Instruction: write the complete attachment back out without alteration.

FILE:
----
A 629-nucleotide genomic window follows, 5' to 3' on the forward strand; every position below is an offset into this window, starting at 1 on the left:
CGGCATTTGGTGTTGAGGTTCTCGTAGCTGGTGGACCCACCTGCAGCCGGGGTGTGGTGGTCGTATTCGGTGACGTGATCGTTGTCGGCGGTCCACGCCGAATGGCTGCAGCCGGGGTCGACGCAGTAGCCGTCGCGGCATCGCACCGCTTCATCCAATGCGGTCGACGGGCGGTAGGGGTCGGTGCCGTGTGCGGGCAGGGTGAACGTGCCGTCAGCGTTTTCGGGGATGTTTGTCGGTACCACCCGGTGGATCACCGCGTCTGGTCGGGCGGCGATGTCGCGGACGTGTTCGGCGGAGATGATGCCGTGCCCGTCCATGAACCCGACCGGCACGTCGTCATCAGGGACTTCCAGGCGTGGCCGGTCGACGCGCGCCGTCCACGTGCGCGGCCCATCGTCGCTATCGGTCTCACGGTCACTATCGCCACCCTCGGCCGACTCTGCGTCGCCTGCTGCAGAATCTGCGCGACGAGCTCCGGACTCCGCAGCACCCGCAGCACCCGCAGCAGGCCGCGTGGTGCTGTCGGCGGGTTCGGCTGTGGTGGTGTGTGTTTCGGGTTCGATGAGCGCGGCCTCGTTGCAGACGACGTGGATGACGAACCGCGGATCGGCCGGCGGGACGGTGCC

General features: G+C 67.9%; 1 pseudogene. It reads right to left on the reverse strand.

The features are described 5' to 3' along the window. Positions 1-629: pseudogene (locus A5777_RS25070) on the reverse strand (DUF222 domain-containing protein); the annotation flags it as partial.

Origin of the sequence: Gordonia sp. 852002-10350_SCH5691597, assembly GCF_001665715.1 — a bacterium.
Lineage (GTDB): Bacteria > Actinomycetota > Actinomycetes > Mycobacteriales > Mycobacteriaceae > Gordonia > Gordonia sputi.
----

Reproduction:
A 629-nucleotide genomic window follows, 5' to 3' on the forward strand; every position below is an offset into this window, starting at 1 on the left:
CGGCATTTGGTGTTGAGGTTCTCGTAGCTGGTGGACCCACCTGCAGCCGGGGTGTGGTGGTCGTATTCGGTGACGTGATCGTTGTCGGCGGTCCACGCCGAATGGCTGCAGCCGGGGTCGACGCAGTAGCCGTCGCGGCATCGCACCGCTTCATCCAATGCGGTCGACGGGCGGTAGGGGTCGGTGCCGTGTGCGGGCAGGGTGAACGTGCCGTCAGCGTTTTCGGGGATGTTTGTCGGTACCACCCGGTGGATCACCGCGTCTGGTCGGGCGGCGATGTCGCGGACGTGTTCGGCGGAGATGATGCCGTGCCCGTCCATGAACCCGACCGGCACGTCGTCATCAGGGACTTCCAGGCGTGGCCGGTCGACGCGCGCCGTCCACGTGCGCGGCCCATCGTCGCTATCGGTCTCACGGTCACTATCGCCACCCTCGGCCGACTCTGCGTCGCCTGCTGCAGAATCTGCGCGACGAGCTCCGGACTCCGCAGCACCCGCAGCACCCGCAGCAGGCCGCGTGGTGCTGTCGGCGGGTTCGGCTGTGGTGGTGTGTGTTTCGGGTTCGATGAGCGCGGCCTCGTTGCAGACGACGTGGATGACGAACCGCGGATCGGCCGGCGGGACGGTGCC

General features: G+C 67.9%; 1 pseudogene. It reads right to left on the reverse strand.

The features are described 5' to 3' along the window. Positions 1-629: pseudogene (locus A5777_RS25070) on the reverse strand (DUF222 domain-containing protein); the annotation flags it as partial.

Origin of the sequence: Gordonia sp. 852002-10350_SCH5691597, assembly GCF_001665715.1 — a bacterium.
Lineage (GTDB): Bacteria > Actinomycetota > Actinomycetes > Mycobacteriales > Mycobacteriaceae > Gordonia > Gordonia sputi.